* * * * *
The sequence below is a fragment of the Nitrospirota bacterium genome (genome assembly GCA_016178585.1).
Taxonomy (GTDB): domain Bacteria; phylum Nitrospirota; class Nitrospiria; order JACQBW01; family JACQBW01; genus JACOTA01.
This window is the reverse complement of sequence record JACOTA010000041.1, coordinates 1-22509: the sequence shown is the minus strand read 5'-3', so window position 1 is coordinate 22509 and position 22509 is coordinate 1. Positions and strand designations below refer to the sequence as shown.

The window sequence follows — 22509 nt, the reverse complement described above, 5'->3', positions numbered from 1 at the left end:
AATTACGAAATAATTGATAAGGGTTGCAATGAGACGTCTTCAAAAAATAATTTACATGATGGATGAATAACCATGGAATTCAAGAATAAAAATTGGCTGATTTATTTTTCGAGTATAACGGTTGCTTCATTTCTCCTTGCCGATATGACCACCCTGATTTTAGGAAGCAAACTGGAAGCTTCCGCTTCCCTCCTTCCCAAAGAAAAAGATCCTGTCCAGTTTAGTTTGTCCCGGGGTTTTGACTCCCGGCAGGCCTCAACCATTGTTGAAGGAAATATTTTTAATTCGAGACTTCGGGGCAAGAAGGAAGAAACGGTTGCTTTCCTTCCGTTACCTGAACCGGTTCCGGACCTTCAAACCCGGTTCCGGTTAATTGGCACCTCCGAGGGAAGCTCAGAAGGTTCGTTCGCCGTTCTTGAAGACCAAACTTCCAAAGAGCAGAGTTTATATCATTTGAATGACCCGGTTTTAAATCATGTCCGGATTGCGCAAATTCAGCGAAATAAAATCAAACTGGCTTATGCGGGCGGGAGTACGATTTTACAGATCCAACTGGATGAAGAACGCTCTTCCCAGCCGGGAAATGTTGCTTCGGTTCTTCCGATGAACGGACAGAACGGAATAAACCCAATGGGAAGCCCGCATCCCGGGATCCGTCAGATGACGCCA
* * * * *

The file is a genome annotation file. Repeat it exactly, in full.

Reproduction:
The sequence below is a fragment of the Nitrospirota bacterium genome (genome assembly GCA_016178585.1).
Taxonomy (GTDB): domain Bacteria; phylum Nitrospirota; class Nitrospiria; order JACQBW01; family JACQBW01; genus JACOTA01.
This window is the reverse complement of sequence record JACOTA010000041.1, coordinates 1-22509: the sequence shown is the minus strand read 5'-3', so window position 1 is coordinate 22509 and position 22509 is coordinate 1. Positions and strand designations below refer to the sequence as shown.

The window sequence follows — 22509 nt, the reverse complement described above, 5'->3', positions numbered from 1 at the left end:
AATTACGAAATAATTGATAAGGGTTGCAATGAGACGTCTTCAAAAAATAATTTACATGATGGATGAATAACCATGGAATTCAAGAATAAAAATTGGCTGATTTATTTTTCGAGTATAACGGTTGCTTCATTTCTCCTTGCCGATATGACCACCCTGATTTTAGGAAGCAAACTGGAAGCTTCCGCTTCCCTCCTTCCCAAAGAAAAAGATCCTGTCCAGTTTAGTTTGTCCCGGGGTTTTGACTCCCGGCAGGCCTCAACCATTGTTGAAGGAAATATTTTTAATTCGAGACTTCGGGGCAAGAAGGAAGAAACGGTTGCTTTCCTTCCGTTACCTGAACCGGTTCCGGACCTTCAAACCCGGTTCCGGTTAATTGGCACCTCCGAGGGAAGCTCAGAAGGTTCGTTCGCCGTTCTTGAAGACCAAACTTCCAAAGAGCAGAGTTTATATCATTTGAATGACCCGGTTTTAAATCATGTCCGGATTGCGCAAATTCAGCGAAATAAAATCAAACTGGCTTATGCGGGCGGGAGTACGATTTTACAGATCCAACTGGATGAAGAACGCTCTTCCCAGCCGGGAAATGTTGCTTCGGTTCTTCCGATGAACGGACAGAACGGAATAAACCCAATGGGAAGCCCGCATCCCGGGATCCGTCAGATGACGCCA